Pain in Patients With Atopic Dermatitis

Asian women in the red wear are scratching their arms due to itching on a gray background. Female has an itching arm. The concept of allergy symptoms and healthcare
We spoke with Jonathan Silverberg, MD about the mechanisms behind pain in atopic dermatitis, its prevalence in patients, and the work remaining on the topic.

Skin pain in atopic dermatitis (AD) is not a newly identified characteristic, but the body of research on the topic is not yet robust. This is partly as pain was largely thought to result from itch, a prevalent symptom of AD. However, research like that of Johnathan Silverberg, MD, PhD, MPH at George Washington University School of Medicine and Health Sciences, and his colleagues, underscores that pain is quite common in AD. In fact, more than half of participants in Dr Silverberg’s study with the disorder experienced pain, although the underlying mechanisms varied.

We spoke with Dr Silverberg about his publication, “Pain Is a Common and Burdensome Symptom of Atopic Dermatitis in United States Adults.”

Your study found that about half (48%) of participants only had pain after scratching—which was associated with mild AD—and 42% of participants had intermittent pain, and this was associated with severe AD. In severe cases, does the inflammation itself cause pain?

Dr Silverberg: In some cases, it does. Pain is a bit of a heterogeneous symptom, and there are broadly about 4 different causes for pain in atopic dermatitis—1 is secondary to scratching; 1 is secondary to inflammation itself; 1 can be irritation or tolerability concerns related to topical medication; and the other can be related to fissures or cracks in the skin, particularly in certain body parts like the hands and feet. Patients with more severe AD have a higher probability of having pain without scratching or experiencing the other symptoms, and the pain is what seems to be the reason for the inflammation itself.

In AD, does scratching skin due to itch cause it to become more inflamed?

Dr Silverberg: Scratching will cause immediate pain; in fact, partially how it suppresses itch is by inducing a pain response. But then there’s a separate issue, which is the idea of the itch-scratch cycle—that by scratching the itch, patients may alleviate it transiently, but that causes further damage to the barrier, which will ultimately lead to more inflammation. This leads to the itch-scratch cycle, which can worsen the underlying disease.

What further research can be done on the nervous system as a mechanism for pain in AD?

Dr Silverberg: Much of the research recently has addressed the immune-mediated aspects of atopic dermatitis, and we’ve seen a lot of research on the barrier aspects. We’ve seen much less research in general on the neuroimmune synapse, and how the immune system triggers the nerves to cause itch, pain and discomfort. There are studies in animal research that have focused on what happens to the nerves in terms of increased nerve sprouting, but there’s a greater need to understand what it is about the immune system that triggers the sensations of itch and pain, what receptors are activated, what immune mechanisms are driving that. With that, we will eventually be able to identify treatment targets to address the itch and the pain.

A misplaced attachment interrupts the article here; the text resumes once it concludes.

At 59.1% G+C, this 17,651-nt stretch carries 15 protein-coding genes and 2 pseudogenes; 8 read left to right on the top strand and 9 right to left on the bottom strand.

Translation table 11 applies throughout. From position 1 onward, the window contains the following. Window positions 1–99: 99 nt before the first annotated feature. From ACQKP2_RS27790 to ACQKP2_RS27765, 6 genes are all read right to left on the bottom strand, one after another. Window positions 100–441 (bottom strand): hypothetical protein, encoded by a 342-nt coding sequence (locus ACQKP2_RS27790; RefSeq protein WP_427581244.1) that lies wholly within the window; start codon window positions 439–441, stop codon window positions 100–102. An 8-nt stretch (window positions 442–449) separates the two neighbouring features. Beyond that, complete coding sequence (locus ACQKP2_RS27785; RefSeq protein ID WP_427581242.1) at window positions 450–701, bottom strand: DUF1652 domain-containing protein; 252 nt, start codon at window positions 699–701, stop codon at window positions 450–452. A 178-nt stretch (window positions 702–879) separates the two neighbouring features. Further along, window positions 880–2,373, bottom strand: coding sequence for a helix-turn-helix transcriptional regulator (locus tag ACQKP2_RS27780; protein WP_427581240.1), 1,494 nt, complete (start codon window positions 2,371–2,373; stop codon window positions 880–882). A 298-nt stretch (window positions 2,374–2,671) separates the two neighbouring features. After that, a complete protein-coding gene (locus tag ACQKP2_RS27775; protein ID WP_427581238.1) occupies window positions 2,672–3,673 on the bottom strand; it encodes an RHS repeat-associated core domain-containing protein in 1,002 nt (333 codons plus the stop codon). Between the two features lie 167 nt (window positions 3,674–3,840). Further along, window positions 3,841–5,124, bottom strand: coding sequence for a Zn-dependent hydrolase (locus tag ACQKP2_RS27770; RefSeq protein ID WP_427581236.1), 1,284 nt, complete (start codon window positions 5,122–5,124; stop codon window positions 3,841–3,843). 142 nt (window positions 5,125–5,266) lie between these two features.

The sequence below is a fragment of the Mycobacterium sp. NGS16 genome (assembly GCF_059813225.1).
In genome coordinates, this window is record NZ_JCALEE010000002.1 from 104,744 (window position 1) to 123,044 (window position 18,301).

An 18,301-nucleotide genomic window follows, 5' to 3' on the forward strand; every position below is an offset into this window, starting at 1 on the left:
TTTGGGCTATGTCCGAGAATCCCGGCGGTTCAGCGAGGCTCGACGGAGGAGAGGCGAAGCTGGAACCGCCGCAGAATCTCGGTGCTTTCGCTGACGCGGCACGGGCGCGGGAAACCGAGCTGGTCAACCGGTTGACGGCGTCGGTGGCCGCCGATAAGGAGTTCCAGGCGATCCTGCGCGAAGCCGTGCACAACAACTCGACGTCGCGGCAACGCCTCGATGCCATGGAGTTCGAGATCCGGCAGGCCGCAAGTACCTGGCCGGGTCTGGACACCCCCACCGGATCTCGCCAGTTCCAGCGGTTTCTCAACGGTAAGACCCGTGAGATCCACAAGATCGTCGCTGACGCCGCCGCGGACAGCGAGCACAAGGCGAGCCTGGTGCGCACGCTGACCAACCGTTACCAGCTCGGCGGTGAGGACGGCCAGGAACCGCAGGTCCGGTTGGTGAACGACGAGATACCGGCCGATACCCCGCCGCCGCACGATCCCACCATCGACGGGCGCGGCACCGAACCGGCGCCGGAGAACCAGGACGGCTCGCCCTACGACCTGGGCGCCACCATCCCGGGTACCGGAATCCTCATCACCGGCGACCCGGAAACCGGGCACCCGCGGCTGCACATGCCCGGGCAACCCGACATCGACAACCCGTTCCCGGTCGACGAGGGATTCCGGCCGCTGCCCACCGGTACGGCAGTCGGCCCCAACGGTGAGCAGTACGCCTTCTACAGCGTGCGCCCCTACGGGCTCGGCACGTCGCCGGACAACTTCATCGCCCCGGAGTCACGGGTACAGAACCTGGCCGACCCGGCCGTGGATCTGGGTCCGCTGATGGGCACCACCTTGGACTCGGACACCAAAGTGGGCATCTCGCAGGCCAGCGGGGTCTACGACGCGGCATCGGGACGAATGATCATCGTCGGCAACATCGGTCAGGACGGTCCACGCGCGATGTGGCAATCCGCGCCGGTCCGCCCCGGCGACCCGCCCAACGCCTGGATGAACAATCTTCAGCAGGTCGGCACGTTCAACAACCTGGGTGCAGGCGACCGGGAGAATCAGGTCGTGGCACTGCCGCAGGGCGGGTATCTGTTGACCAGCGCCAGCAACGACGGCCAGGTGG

In AD, why is pain on the hands and feet, compared with in other areas of the body, often described as excruciating?

Dr Silverberg: We know the hands and feet in particular have the highest nerve density on the body other than, perhaps, the genitalia, and it is there to protect us from injury and to give us maximal tactile sensation—so when we get injuries to our hands and feet, it can really have a profound burden in terms of pain. Movement in general, and stretching open wounds, hurts, and because we use our hands and feet more than other parts of the body, the wear and tear will aggravate open wounds. However, there’s a lot we don’t know about why some patients get more hand eczema than others, so there are opportunities to understand more about the underlying causes of eczema in those regions.

Do management strategies differ for various severity levels in AD?

Dr Silverberg: Our guidelines recommend the “step-up” approach to therapy, in which  patients would be started on a more conservative path to begin with, and if they fail that, they would be stepped up to a more advanced therapy. In general, the more severe the patient is, the more likely they are to require being stepped up. So certainly, we are using things like systemic immunosuppressants or biologic agents or prolotherapy more so in patients with moderate to severe disease compared with mild disease. As it pertains to specific targeting of itch or pain, we don’t see any severity-based recommendations; it’s more treating the symptoms as needed.

Is there anything that you would like to highlight regarding pain in AD?

Dr Silverberg: I’ve spoken to clinicians who are naysayers about pain, but when you look at population levels, such as in our study, 60% of adults in the US with AD reported pain. This shows that it’s not just a biased cohort from our original clinical experience, and it’s not an isolated thing: this is a really common issue, and it’s something clinicians need to recognize. Multiple studies have now confirmed that pain is an issue in this disease, and it’s something that we need to pay attention to.


Silverberg JI, Gelfand JM, Margolis DJ, Boguniewicz M, Fonacier L, Grayson MH, Chiesa Fuxench ZC, Simpson EL, Ong PY. Pain Is a Common and Burdensome Symptom of Atopic Dermatitis in United States Adults. J Allergy Clin Immunol Pract. 2019 Nov-Dec;7(8):2699-2706.e7. doi:10.1016/j.jaip.2019.05.055.